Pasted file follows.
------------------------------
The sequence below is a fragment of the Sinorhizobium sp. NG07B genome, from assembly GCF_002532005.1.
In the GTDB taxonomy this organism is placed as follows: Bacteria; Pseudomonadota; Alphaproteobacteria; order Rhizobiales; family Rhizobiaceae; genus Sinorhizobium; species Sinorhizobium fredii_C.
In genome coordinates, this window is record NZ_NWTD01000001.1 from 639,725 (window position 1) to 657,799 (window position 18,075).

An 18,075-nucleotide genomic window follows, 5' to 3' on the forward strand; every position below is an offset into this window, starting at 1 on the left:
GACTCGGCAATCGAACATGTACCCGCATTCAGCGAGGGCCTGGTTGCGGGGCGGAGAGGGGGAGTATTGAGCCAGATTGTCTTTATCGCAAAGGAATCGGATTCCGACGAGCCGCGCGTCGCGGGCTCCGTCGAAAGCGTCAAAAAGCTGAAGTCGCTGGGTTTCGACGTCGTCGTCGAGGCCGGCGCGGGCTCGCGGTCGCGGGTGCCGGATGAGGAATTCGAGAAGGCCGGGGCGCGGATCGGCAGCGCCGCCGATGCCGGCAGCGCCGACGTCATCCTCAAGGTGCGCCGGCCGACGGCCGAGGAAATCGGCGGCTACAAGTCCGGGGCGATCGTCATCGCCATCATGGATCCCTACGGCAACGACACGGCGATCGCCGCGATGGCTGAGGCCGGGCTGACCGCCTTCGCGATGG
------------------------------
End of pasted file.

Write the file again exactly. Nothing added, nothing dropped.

The sequence below is a fragment of the Sinorhizobium sp. NG07B genome, from assembly GCF_002532005.1.
In the GTDB taxonomy this organism is placed as follows: Bacteria; Pseudomonadota; Alphaproteobacteria; order Rhizobiales; family Rhizobiaceae; genus Sinorhizobium; species Sinorhizobium fredii_C.
In genome coordinates, this window is record NZ_NWTD01000001.1 from 639,725 (window position 1) to 657,799 (window position 18,075).

An 18,075-nucleotide genomic window follows, 5' to 3' on the forward strand; every position below is an offset into this window, starting at 1 on the left:
GACTCGGCAATCGAACATGTACCCGCATTCAGCGAGGGCCTGGTTGCGGGGCGGAGAGGGGGAGTATTGAGCCAGATTGTCTTTATCGCAAAGGAATCGGATTCCGACGAGCCGCGCGTCGCGGGCTCCGTCGAAAGCGTCAAAAAGCTGAAGTCGCTGGGTTTCGACGTCGTCGTCGAGGCCGGCGCGGGCTCGCGGTCGCGGGTGCCGGATGAGGAATTCGAGAAGGCCGGGGCGCGGATCGGCAGCGCCGCCGATGCCGGCAGCGCCGACGTCATCCTCAAGGTGCGCCGGCCGACGGCCGAGGAAATCGGCGGCTACAAGTCCGGGGCGATCGTCATCGCCATCATGGATCCCTACGGCAACGACACGGCGATCGCCGCGATGGCTGAGGCCGGGCTGACCGCCTTCGCGATGG